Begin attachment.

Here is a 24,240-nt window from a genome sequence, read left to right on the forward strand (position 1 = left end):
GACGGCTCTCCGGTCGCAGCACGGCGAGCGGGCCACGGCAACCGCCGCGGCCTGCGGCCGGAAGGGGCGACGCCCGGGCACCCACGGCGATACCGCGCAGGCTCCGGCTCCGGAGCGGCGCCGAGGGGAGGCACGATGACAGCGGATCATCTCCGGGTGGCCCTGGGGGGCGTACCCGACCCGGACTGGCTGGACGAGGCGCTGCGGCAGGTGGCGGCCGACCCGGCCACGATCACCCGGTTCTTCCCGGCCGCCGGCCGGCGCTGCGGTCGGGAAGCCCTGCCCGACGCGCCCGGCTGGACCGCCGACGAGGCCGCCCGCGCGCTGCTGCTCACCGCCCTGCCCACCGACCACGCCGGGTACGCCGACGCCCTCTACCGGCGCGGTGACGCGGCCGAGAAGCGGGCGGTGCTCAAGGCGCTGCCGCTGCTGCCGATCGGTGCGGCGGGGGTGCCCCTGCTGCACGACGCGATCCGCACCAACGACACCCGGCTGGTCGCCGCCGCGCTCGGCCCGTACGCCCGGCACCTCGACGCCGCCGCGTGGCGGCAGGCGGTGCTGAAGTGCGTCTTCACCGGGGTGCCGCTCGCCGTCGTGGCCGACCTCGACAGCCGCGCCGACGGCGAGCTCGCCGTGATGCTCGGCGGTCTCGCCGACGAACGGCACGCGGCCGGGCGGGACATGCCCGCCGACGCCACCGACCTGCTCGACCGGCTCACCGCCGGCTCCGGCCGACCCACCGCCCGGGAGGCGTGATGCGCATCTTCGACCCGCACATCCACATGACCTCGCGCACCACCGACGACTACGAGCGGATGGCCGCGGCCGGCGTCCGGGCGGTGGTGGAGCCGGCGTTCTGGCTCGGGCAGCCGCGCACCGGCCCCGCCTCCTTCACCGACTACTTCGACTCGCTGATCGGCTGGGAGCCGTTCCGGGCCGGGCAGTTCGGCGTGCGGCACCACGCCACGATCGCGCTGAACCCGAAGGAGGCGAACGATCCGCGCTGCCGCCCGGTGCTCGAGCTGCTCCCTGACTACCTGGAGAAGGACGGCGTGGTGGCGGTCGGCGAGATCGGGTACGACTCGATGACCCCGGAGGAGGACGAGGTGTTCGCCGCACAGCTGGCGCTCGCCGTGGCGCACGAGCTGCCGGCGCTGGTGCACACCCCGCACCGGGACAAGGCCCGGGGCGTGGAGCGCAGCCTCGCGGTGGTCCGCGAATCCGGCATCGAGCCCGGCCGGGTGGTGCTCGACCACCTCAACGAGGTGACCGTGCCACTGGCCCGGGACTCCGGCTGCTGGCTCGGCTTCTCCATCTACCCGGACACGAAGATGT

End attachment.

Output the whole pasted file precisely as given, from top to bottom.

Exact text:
Here is a 24,240-nt window from a genome sequence, read left to right on the forward strand (position 1 = left end):
GACGGCTCTCCGGTCGCAGCACGGCGAGCGGGCCACGGCAACCGCCGCGGCCTGCGGCCGGAAGGGGCGACGCCCGGGCACCCACGGCGATACCGCGCAGGCTCCGGCTCCGGAGCGGCGCCGAGGGGAGGCACGATGACAGCGGATCATCTCCGGGTGGCCCTGGGGGGCGTACCCGACCCGGACTGGCTGGACGAGGCGCTGCGGCAGGTGGCGGCCGACCCGGCCACGATCACCCGGTTCTTCCCGGCCGCCGGCCGGCGCTGCGGTCGGGAAGCCCTGCCCGACGCGCCCGGCTGGACCGCCGACGAGGCCGCCCGCGCGCTGCTGCTCACCGCCCTGCCCACCGACCACGCCGGGTACGCCGACGCCCTCTACCGGCGCGGTGACGCGGCCGAGAAGCGGGCGGTGCTCAAGGCGCTGCCGCTGCTGCCGATCGGTGCGGCGGGGGTGCCCCTGCTGCACGACGCGATCCGCACCAACGACACCCGGCTGGTCGCCGCCGCGCTCGGCCCGTACGCCCGGCACCTCGACGCCGCCGCGTGGCGGCAGGCGGTGCTGAAGTGCGTCTTCACCGGGGTGCCGCTCGCCGTCGTGGCCGACCTCGACAGCCGCGCCGACGGCGAGCTCGCCGTGATGCTCGGCGGTCTCGCCGACGAACGGCACGCGGCCGGGCGGGACATGCCCGCCGACGCCACCGACCTGCTCGACCGGCTCACCGCCGGCTCCGGCCGACCCACCGCCCGGGAGGCGTGATGCGCATCTTCGACCCGCACATCCACATGACCTCGCGCACCACCGACGACTACGAGCGGATGGCCGCGGCCGGCGTCCGGGCGGTGGTGGAGCCGGCGTTCTGGCTCGGGCAGCCGCGCACCGGCCCCGCCTCCTTCACCGACTACTTCGACTCGCTGATCGGCTGGGAGCCGTTCCGGGCCGGGCAGTTCGGCGTGCGGCACCACGCCACGATCGCGCTGAACCCGAAGGAGGCGAACGATCCGCGCTGCCGCCCGGTGCTCGAGCTGCTCCCTGACTACCTGGAGAAGGACGGCGTGGTGGCGGTCGGCGAGATCGGGTACGACTCGATGACCCCGGAGGAGGACGAGGTGTTCGCCGCACAGCTGGCGCTCGCCGTGGCGCACGAGCTGCCGGCGCTGGTGCACACCCCGCACCGGGACAAGGCCCGGGGCGTGGAGCGCAGCCTCGCGGTGGTCCGCGAATCCGGCATCGAGCCCGGCCGGGTGGTGCTCGACCACCTCAACGAGGTGACCGTGCCACTGGCCCGGGACTCCGGCTGCTGGCTCGGCTTCTCCATCTACCCGGACACGAAGATGT